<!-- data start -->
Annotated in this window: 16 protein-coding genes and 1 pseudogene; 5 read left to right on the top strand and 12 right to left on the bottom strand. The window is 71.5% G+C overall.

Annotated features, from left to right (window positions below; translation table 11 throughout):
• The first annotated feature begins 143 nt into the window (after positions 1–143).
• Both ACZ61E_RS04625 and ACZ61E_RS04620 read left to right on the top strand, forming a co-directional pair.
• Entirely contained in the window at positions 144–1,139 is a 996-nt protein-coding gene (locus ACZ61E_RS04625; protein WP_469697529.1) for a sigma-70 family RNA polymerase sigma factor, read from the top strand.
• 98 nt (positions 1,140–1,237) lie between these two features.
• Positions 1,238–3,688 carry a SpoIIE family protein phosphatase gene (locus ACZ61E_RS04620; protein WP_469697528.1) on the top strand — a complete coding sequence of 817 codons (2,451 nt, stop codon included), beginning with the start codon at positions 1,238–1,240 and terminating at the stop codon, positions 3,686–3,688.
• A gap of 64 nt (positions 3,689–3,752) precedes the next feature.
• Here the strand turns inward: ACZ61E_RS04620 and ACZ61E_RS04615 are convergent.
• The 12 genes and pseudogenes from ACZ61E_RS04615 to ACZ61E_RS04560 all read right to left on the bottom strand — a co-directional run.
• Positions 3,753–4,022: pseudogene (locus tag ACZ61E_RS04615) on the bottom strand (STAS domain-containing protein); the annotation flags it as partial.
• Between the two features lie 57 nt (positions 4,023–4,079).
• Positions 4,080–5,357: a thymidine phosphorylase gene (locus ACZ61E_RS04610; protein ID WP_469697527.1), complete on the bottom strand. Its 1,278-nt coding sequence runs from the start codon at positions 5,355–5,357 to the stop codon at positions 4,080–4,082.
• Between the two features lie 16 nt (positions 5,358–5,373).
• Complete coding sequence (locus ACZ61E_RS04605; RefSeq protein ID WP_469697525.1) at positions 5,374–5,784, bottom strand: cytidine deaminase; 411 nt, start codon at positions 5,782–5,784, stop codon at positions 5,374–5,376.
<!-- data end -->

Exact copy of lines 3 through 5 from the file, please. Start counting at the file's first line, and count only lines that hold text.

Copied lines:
• The first annotated feature begins 143 nt into the window (after positions 1–143).
• Both ACZ61E_RS04625 and ACZ61E_RS04620 read left to right on the top strand, forming a co-directional pair.
• Entirely contained in the window at positions 144–1,139 is a 996-nt protein-coding gene (locus ACZ61E_RS04625; protein WP_469697529.1) for a sigma-70 family RNA polymerase sigma factor, read from the top strand.